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Sugar House Journal

SPA students teach teens during summer program

Jul 27, 2017 12h38 ● By Natalie Mollinet

The students come together after the workshop and perform in a play. (Jim Lipscomb/SPA volunteer)

When you fall in love with something or learn to appreciate its value, you want to share it with the world. One grandfather did just that, and brought the world of performing arts to young students at the School Of The Performing Arts (SPA) in Sugar House. During two weeks in the summer, students ranging from grades 6-9, could sign up for the Summer Intensive Theatre Workshop at the SPA building. 

“It is a small group of 18 actors, which allows for very intensive coaching from SPA student instructors in dance, vocal performance, drama and musical theater,” Jim Lipscomb, the person behind the workshop, said. 

When SPA first came to be in 2007, Lipscomb’s granddaughter joined the school. He told her that if she did the challenging work in school, he’d do the rest. His granddaughter went from being a teen with no direction to a hard-working student, who joined the National Honor Society and eventually became a student body president at SPA. She attended the University of Cincinnati and has been a working actor since. She will soon be studying at the London Academy in England for her master’s work. Lipscomb was so impressed with what SPA had done to help his granddaughter achieve so much that he wanted to help the school. He has done so for 11 years. 

“We were looking to do something during the summer while the building sat empty,” Lipscomb said. “When we were at Highland, we couldn’t do programs during the summer but when we moved to the new building, they didn’t care much what we did.” 

Lipscomb saw the way that the SPA students excelled and thought, why not have the students teach something during the summer? They were already excelling in their later years in high school and he thought who better to teach these young students than the talented students at SPA.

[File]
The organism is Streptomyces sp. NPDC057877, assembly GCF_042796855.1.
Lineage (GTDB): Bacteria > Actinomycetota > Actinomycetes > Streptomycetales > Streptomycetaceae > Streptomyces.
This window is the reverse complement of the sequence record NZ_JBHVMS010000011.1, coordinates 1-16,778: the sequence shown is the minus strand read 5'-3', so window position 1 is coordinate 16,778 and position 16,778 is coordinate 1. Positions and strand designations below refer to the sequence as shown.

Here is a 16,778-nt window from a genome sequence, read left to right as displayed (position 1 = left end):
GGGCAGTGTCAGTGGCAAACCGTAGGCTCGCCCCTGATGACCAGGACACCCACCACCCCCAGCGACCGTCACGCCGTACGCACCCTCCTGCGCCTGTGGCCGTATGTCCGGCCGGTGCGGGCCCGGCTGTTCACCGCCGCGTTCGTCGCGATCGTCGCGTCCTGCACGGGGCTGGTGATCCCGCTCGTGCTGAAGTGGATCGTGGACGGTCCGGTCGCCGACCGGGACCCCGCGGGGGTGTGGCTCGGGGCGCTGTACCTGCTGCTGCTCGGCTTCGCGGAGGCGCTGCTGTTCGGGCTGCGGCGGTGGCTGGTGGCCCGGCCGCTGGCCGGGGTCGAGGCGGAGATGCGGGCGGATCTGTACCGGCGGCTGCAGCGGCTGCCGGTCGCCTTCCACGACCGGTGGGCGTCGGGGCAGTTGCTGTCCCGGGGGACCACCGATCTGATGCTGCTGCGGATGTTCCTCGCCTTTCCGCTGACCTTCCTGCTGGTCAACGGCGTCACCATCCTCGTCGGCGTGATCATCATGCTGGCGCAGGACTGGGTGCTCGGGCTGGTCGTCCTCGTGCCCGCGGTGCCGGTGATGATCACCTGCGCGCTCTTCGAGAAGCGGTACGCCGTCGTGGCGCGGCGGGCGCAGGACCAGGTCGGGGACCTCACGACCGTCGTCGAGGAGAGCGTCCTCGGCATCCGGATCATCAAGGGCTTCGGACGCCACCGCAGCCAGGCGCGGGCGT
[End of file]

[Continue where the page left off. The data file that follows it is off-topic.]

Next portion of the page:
“I went and researched some of the programs that were driven by adults,” Lipscomb said, “and by the time our kids get to be juniors, they’re excelling and they’re competing and getting to state level in competitions. We’ve got some of the best teachers around the world with just our students.” 

Lipscomb, with the help of the staff at SPA, picks out student teachers during the two weeks of the summer. Those students are then put to the test and create the structure for the workshop. The students are only with the young students three hours a day and pick out what monologues they want the young students to read and what scenes they want them to perform. 

“They coach them all through this,” Lipscomb said. “It’s really fun to watch. Kids come in day one afraid like little mice and then the following Monday, they know everyone and they are comfortable and go after each other like brothers and sisters, it’s fun to watch them build the ensemble.” 

Lipscomb mentioned one 13-year-old teen, who joined the workshop last year who was uncomfortable being around kids her own age, which broke Lipscomb’s heart. The teen had no performing experience but was intelligent. This was the first time she had to think out of the box and learn to be creative. Because the students work in groups, she had a part to contribute and made friends and gained confidence in herself. 

At the end of the two weeks, the students do a performance whether it’s in a small group or a large one. This year the students did “Peter Pan Jr.” with almost 50 kids participating. 

“What we’re trying to do is develop multiple lines of advantage here,” Lipscomb said. “One is to let people know that SPA exists, and second to give our students, especially ones that are graduating, experience to teach what they learned to others, realizing it’s very hard.”